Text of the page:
people1

people2_crop

people3_crop

Looking at these pictures is like playing a game of ‘spot the difference’, or rather ‘spot the problem’.

Give yourself marks if you have already spotted that:

  • The roles of women in this agency are explicitly inferior to those of the men, with not a single role pertaining to the actual work that the agency does (i.e. design and build websites).
  • There is a numerical under-representation of women at the agency (only 3/11 of the staff), with two of them occupying only one of the visible spaces.
  • Of the four female avatars, one is the office dog.
  • A bonus point for anyone who’s spotted that there is only one non-white person in the staff. And, of course, no women of colour.

What I find most interesting about this simple example is this: The reality is that many workplaces are highly unequal spaces. Why, then, when given the opportunity to create an ideal reality – as is the case with this fictional workplace – would the curator not seize the chance to set the agenda straight? Unless, of course, this is how the ideal reality looks to a man benefiting from male privilege.

I often find myself having to explain to men the basic rationale for equality and the absolute need for feminism. We need to learn how to be allies in the struggle that is taking place. If you won’t speak out, the least you can do is get out of the way.

Usayd Younis

Usayd Younis is Ceasefire Digital Editor. He is a radical film-maker, creative web developer and activist. You can find his website at usayd.com. He tweets at @usayd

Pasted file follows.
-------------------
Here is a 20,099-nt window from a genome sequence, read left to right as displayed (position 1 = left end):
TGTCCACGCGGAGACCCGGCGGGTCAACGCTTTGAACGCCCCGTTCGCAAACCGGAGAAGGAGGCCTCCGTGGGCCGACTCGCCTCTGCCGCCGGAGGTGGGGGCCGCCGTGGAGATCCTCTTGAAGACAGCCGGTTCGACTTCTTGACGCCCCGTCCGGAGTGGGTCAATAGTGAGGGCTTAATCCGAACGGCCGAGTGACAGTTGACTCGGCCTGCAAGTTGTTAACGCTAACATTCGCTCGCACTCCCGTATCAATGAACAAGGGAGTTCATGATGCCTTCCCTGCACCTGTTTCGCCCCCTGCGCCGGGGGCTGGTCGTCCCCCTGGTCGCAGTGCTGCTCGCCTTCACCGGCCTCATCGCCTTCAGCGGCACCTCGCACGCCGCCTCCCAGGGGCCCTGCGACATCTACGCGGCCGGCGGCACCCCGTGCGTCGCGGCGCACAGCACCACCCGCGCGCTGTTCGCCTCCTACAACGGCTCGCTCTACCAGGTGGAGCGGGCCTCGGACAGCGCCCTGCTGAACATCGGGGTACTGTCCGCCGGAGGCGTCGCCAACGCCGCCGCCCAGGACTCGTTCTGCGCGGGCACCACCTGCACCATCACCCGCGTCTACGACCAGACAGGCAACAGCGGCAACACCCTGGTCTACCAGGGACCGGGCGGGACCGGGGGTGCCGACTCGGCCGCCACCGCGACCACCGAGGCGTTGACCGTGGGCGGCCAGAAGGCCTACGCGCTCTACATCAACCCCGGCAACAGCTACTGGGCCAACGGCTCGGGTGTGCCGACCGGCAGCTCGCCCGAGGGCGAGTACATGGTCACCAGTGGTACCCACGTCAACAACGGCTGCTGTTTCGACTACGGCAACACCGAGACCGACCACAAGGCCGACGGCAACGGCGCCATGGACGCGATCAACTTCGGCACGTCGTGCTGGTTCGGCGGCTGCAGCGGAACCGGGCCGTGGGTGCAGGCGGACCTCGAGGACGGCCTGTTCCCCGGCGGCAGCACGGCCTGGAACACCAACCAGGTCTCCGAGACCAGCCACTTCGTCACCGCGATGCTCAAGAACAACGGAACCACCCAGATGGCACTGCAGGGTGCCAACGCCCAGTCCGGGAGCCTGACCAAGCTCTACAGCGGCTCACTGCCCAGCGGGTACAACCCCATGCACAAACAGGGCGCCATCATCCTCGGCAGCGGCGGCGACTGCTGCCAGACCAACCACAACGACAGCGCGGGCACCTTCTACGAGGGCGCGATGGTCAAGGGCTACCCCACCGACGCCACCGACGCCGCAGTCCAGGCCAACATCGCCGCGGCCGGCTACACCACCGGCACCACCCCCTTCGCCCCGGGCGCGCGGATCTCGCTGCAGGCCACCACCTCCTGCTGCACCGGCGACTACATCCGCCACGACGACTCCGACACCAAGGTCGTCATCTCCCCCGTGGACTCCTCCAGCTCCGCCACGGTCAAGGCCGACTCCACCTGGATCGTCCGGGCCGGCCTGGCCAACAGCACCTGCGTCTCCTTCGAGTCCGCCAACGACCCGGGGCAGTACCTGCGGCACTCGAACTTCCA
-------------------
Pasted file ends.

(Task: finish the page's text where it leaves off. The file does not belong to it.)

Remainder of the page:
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6 Comments

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Derry.O'Sullivan
Nov 6, 2013 20:35

Very good but this approach could undermine friendships: few people like being corrected. A Scarlet Pimpernel strategy might be better: let magazines trail, discreet notice or essays sneaked onto notice boards…

Usayd Younis
Nov 7, 2013 11:38

Sometimes to comfort the disturbed you must disturb the comfortable.

Some thoughts on bell hooks – on angry women and postcolonial feminism | Neo-colonialism and its Discontents
Nov 9, 2013 17:25

[...] challenging power (the status quo) and making people feel uncomfortable. A good example is this piece by a good friend of mine, Usayd, where he talks about the everyday sexism of men. I wonder how many [...]

Some thoughts on bell hooks – on angry women and postcolonial feminism | Black Feminists Manchester
Nov 12, 2013 19:56

[...] challenging power (the status quo) and making people feel uncomfortable. A good example is this piece by a good friend of mine, Usayd, where he talks about the everyday sexism of men. I wonder how [...]

Dani
Nov 16, 2013 15:38

I just wanted to say thank you for using your voice this way.

:-)

x

Nov 10, 2013: Mechanical Muslims, Halal Jailbirds and De-Americanization |
Nov 25, 2013 18:20

[...] In this world of white supremacist capitalist patriarchy, men are rarely, if ever, discouraged from speaking of and looking at women in demeaning and objectifying ways. The Problem with Men [...]